Getting Started With Flutter – Part 1 Introducing Flutter
- Getting Started With Flutter – Part 1 Introducing Flutter
As I began to write this morning, I had Chrome open to the gitter.imflutter page. I’ve been a regular there for more than a month now. Tismorning was unique. First a post was made that this past month had more traffic on the flutter site than any previous month. Second, that several people, myself included found that the flutter.io page was down do to exhausting it’s bandwidth for the month. Luckily, Google had it back up within a couple hours! This goes to show how popular flutter is becoming.
While flutter has been around a year or two, it is still has not been released for production. This past year flutter showed a great amount of growth as it is begining to come of age. This new level of maturity has cuased those like myself (who desire to build mobile apps for multiple platform from a single code base) take the leap. Yes, it is a risky venture. We all know how technologies tend to come and go and more often than not, end up as vapor ware. However, with flutter the risk is mitagatedsome by the fact that Google is both actively developing it and using it internally. They have been pushing it to their partners and have made flutter and it’s underlying dart language open sourced.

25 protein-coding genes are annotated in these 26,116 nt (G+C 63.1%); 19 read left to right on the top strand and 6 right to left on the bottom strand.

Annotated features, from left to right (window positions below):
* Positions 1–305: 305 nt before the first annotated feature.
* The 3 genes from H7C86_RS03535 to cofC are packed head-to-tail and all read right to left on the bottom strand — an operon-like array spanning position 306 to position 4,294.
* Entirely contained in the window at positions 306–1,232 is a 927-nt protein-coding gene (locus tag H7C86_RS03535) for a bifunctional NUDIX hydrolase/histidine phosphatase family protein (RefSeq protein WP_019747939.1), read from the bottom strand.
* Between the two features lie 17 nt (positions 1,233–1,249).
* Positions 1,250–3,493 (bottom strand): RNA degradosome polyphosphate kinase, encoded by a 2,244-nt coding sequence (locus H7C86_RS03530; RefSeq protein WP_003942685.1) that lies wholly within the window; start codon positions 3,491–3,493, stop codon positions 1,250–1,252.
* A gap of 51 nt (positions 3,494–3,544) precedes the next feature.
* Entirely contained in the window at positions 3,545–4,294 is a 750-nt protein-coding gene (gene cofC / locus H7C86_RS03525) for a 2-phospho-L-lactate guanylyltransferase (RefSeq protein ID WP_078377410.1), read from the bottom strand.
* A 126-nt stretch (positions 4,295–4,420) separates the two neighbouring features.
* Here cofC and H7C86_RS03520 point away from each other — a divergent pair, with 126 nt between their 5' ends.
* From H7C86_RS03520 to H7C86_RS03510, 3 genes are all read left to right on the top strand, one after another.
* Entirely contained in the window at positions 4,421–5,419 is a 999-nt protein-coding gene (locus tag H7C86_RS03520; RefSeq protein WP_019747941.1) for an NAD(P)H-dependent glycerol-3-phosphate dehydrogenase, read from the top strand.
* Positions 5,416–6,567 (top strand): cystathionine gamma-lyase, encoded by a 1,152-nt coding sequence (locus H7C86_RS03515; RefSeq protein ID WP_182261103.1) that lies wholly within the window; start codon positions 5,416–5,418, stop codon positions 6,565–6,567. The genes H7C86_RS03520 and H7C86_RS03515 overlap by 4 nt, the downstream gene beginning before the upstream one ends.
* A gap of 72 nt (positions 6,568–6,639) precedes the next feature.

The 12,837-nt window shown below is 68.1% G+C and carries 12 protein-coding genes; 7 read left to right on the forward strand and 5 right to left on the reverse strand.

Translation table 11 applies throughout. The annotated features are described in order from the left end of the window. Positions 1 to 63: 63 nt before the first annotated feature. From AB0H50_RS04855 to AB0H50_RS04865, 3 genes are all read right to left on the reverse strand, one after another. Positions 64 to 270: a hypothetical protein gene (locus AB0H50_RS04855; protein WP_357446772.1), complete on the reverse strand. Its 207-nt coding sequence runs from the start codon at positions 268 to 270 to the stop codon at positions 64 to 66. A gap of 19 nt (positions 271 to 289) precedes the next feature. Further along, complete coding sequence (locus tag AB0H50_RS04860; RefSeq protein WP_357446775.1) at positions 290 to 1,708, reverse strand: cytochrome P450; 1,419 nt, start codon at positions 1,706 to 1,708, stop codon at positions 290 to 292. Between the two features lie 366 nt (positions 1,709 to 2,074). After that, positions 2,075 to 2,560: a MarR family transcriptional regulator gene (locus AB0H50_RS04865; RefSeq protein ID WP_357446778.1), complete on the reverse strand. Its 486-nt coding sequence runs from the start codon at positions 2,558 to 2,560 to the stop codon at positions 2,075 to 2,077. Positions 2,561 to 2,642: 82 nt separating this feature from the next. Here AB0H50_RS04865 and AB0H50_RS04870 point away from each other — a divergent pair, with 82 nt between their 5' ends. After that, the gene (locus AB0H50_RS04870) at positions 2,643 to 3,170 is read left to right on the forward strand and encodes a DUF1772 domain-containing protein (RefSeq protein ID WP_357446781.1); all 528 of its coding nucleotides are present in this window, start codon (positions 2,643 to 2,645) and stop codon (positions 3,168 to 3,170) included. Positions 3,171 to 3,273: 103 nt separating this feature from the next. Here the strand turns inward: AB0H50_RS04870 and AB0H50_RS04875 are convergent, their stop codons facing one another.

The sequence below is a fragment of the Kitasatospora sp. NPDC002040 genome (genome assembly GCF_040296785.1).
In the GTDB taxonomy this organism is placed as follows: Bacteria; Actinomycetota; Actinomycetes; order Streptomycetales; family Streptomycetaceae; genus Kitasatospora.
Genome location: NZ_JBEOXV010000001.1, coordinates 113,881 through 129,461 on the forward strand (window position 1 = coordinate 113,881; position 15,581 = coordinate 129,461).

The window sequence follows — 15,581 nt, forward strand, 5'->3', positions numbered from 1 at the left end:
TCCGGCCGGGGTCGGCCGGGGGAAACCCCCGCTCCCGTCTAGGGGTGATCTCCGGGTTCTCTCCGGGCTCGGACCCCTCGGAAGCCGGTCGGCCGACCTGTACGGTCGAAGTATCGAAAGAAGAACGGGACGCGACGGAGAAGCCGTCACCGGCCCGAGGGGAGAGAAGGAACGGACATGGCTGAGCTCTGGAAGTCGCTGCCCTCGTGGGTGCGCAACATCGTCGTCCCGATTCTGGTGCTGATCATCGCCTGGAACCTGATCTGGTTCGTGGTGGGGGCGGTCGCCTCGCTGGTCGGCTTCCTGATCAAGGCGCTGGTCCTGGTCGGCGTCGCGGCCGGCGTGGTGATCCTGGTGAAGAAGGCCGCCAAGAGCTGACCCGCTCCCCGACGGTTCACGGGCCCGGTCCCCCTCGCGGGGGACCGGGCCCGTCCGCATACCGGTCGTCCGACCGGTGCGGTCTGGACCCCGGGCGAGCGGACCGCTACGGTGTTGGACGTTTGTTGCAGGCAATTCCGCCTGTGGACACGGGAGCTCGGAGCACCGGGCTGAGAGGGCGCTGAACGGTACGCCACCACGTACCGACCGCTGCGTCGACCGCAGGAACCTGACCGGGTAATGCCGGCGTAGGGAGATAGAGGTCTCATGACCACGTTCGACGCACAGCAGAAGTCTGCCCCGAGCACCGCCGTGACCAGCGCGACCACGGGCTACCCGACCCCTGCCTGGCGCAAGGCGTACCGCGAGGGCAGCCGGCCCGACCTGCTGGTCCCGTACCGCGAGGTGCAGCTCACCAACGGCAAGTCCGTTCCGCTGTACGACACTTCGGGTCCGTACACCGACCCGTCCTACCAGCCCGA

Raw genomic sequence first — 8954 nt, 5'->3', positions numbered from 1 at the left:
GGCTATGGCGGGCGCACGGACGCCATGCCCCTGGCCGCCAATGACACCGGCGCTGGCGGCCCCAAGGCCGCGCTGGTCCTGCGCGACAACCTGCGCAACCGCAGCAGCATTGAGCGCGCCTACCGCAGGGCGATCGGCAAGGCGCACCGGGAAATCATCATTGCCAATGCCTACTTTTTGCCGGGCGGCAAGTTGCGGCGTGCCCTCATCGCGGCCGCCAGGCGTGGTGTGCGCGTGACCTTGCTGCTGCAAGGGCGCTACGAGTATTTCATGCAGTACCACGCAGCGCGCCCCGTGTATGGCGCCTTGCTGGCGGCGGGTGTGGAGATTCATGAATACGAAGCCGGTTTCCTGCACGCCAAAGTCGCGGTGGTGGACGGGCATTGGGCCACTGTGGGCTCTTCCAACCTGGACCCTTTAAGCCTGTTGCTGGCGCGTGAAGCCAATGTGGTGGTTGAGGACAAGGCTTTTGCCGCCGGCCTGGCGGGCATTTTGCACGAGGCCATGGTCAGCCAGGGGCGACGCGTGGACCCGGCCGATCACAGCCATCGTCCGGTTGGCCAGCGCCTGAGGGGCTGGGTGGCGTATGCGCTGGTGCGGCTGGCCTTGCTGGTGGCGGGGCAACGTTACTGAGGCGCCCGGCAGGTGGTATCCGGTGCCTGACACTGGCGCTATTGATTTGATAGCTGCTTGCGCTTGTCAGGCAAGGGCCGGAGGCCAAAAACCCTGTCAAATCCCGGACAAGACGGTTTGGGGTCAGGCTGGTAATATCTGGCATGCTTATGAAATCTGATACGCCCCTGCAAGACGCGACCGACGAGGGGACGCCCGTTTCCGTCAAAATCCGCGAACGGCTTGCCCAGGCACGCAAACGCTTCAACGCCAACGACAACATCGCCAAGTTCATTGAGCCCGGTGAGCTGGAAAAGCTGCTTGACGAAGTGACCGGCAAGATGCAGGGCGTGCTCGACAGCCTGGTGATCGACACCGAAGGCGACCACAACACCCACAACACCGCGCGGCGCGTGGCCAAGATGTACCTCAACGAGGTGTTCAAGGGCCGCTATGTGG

In this serries of articles I will walk you through some simple demos of flutter and it’s various features. At this point in flutter’s life, everyone is a noobe. The framework is still in it’s infancy so only the developers have a good grasp of all it’s workings. However, flutter is gaining steam and starting to get a foot hold in the App development market. People are already using it for major applications. Primarily because it reduces development time and does away with the need for multiple code bases to support multiple platforms.
So let’s get started building a simple app.
Ok, to get started we need some tools and the Flutter platform. I’ll be using MS Code as an IDE mostly because it’s a simple IDE and has a Flutter plugin available. You can also use IBM IDEA, or Android Studio. You can infact use any Text Editor (Not a word processor) however, you’ll be missing the code highlighting and other features. There is plenty of info out there on the net on how to install this stuff. So rather than repeat it here, I’ll point you to the experts:
MS Code IDE: https://code.visualstudio.com/download
Follow the instructions given on these sites to get your IDE and the Flutter framework setup. I’ll wait here until you’re done.
Ok, if you installed any of the three IDE’s I suggested, you can easily install the flutter plugin. In MS Code just search the plugins for flutter and install it.
Our First App